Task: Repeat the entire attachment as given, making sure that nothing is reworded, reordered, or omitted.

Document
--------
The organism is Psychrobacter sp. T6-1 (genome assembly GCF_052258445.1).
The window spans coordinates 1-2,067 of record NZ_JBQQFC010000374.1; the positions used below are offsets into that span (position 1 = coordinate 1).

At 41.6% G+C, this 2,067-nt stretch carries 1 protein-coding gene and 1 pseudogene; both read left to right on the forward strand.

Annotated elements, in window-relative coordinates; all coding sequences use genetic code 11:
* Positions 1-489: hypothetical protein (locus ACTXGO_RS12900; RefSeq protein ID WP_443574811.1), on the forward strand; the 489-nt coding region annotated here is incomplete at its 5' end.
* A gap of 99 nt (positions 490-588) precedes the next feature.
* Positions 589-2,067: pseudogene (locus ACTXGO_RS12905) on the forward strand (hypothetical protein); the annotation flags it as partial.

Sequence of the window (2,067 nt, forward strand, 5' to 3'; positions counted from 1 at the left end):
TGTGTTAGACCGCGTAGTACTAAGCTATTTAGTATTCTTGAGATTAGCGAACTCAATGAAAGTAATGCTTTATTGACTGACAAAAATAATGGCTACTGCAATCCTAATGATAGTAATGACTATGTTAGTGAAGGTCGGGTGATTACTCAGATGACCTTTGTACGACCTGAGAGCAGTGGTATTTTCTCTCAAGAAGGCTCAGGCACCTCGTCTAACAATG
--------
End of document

The organism is Psychrobacter sp. T6-1 (genome assembly GCF_052258445.1).
The window spans coordinates 1-2,067 of record NZ_JBQQFC010000374.1; the positions used below are offsets into that span (position 1 = coordinate 1).

At 41.6% G+C, this 2,067-nt stretch carries 1 protein-coding gene and 1 pseudogene; both read left to right on the forward strand.

Annotated elements, in window-relative coordinates; all coding sequences use genetic code 11:
* Positions 1-489: hypothetical protein (locus ACTXGO_RS12900; RefSeq protein ID WP_443574811.1), on the forward strand; the 489-nt coding region annotated here is incomplete at its 5' end.
* A gap of 99 nt (positions 490-588) precedes the next feature.
* Positions 589-2,067: pseudogene (locus ACTXGO_RS12905) on the forward strand (hypothetical protein); the annotation flags it as partial.

Sequence of the window (2,067 nt, forward strand, 5' to 3'; positions counted from 1 at the left end):
TGTGTTAGACCGCGTAGTACTAAGCTATTTAGTATTCTTGAGATTAGCGAACTCAATGAAAGTAATGCTTTATTGACTGACAAAAATAATGGCTACTGCAATCCTAATGATAGTAATGACTATGTTAGTGAAGGTCGGGTGATTACTCAGATGACCTTTGTACGACCTGAGAGCAGTGGTATTTTCTCTCAAGAAGGCTCAGGCACCTCGTCTAACAATG